Date: August 27, 2014
Published by August 27, 2014on
Iraq (VOM) — Editor’s note: Among the most common complaints we hear from would-be Mission Network News participants is that the news is not family friendly. In a day and age where not much in the world is “safe” for little ears, Voice of the Martyrs shared a wonderful, thought-provoking blog post offering a way to keep your kids informed, as well as what they can do to be part of the solution.
What follows is the blog post, in its entirety:
Yesterday, my husband met with Christian families who fled Mosul. He and I talked over Skype about what the families had shared with him. After a few minutes, my three-year-old climbed up in my lap and asked what we were talking about.
I paused for a moment before I told him, “Papa met with a lot of people who are sad because some mean people took away all their things and made them leave their houses because they love Jesus.” My son looked serious as he thought about that. Then I emphasized, “They even took away all their toys.” At that, he got very somber. I wish I had a picture of his concerned little face. “But why, Mama?”
“Well, the mean people do not like that our friends love Jesus,” I told him. “We need to pray for our friends because they are sad, and we need to pray that the mean people will come to love Jesus and stop doing bad things.”
Later, we looked at pictures of some of the Christians who fled Mosul. Some of them were families with young kids. I can’t imagine what it must be like to care for infants and toddlers while camping out in an unknown city because you’ve just fled from your home.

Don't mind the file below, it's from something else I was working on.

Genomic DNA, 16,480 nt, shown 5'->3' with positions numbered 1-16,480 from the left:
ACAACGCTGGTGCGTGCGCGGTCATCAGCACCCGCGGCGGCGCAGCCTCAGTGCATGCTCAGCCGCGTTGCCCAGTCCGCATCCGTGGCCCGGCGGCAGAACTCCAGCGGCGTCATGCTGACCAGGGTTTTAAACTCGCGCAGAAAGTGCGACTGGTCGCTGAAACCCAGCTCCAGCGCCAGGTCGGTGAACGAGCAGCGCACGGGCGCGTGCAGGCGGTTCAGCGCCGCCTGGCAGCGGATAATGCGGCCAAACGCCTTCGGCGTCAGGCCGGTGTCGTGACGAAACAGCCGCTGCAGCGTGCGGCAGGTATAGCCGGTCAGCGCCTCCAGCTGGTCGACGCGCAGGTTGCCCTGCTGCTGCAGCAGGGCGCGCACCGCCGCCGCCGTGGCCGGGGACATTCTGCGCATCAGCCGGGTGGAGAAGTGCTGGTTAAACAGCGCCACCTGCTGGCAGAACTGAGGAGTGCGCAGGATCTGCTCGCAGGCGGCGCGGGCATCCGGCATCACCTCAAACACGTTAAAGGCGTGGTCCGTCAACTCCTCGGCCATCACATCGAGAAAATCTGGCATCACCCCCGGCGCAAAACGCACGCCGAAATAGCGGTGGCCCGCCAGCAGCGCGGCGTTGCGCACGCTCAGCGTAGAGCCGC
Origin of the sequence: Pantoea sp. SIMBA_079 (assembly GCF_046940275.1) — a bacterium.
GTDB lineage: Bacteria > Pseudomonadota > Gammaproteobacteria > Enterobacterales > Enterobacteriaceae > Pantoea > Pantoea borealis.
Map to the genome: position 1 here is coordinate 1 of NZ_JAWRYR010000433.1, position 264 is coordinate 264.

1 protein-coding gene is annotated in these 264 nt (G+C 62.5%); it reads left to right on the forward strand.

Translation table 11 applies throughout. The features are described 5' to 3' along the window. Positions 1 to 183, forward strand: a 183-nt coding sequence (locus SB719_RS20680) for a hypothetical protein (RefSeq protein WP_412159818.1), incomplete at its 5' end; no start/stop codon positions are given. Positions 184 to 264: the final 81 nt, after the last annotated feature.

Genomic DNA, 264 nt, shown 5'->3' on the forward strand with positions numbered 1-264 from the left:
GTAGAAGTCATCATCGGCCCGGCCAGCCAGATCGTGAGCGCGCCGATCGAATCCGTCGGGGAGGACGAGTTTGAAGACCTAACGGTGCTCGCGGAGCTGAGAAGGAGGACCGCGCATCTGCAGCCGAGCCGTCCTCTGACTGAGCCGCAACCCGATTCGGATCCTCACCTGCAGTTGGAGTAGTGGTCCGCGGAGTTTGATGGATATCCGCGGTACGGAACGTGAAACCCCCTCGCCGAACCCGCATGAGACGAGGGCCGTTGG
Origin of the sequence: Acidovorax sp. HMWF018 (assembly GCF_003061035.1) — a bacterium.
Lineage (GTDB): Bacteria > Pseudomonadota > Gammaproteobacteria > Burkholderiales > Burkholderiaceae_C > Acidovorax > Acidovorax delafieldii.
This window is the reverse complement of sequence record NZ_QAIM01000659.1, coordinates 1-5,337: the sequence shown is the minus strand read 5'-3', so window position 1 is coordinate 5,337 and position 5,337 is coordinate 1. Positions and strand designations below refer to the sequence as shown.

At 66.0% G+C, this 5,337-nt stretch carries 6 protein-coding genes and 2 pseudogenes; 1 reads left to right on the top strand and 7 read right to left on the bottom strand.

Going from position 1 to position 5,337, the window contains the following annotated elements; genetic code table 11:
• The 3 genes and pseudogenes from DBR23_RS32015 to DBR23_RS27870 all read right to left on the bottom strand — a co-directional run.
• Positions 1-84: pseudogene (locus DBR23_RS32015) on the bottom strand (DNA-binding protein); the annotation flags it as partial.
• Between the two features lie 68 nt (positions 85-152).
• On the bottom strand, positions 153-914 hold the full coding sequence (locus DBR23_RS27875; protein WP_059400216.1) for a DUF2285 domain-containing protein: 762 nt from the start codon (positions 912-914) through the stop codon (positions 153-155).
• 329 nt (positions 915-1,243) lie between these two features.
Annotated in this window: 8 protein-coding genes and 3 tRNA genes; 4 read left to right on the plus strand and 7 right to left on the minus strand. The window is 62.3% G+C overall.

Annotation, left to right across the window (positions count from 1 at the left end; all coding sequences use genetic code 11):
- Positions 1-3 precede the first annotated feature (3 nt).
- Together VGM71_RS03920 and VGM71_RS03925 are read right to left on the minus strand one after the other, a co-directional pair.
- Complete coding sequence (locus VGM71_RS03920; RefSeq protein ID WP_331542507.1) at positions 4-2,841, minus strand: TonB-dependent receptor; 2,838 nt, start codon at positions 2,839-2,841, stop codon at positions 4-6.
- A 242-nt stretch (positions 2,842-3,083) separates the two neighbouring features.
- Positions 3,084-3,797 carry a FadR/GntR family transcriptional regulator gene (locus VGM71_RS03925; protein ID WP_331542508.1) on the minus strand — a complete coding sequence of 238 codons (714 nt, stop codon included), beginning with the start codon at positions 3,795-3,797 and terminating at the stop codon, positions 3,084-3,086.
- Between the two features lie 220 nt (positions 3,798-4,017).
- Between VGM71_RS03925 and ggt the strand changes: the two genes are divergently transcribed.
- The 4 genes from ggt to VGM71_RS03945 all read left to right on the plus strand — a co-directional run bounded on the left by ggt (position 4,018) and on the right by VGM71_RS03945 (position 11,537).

That night when I put him to bed, we prayed for “the people who lost their toys” and those who need to know and love Jesus. While some parents might have tried to shield their kids from this type of information, I think it is important for kids to know that following Christ can be difficult from the beginning. In our family, we talk about who God is and that He’s in control of everything, but that bad things happen, and that when they do, we need to pray for our friends (our brothers and sisters in Christ) and encourage them. When my son misses his dad when he is gone, we tell him that he is doing his job by sitting with the sad people and encouraging them. As he grows older, we’ll expand on the information that we share with him.
In this country, our kids grow up with so much. I believe it’s important for them to learn early on that many others have a lot less than they do, and that the ease with which we worship Jesus is not something everyone enjoys. I’m glad to know that VOM offers resources for teaching kids about Christians around the world and persecution through www.kidsofcourage.com. With discernment, I hope to raise my kids knowing the truth about what our brothers and sisters face, as well as the truth about what they might have to give up if they are really committed to following Christ.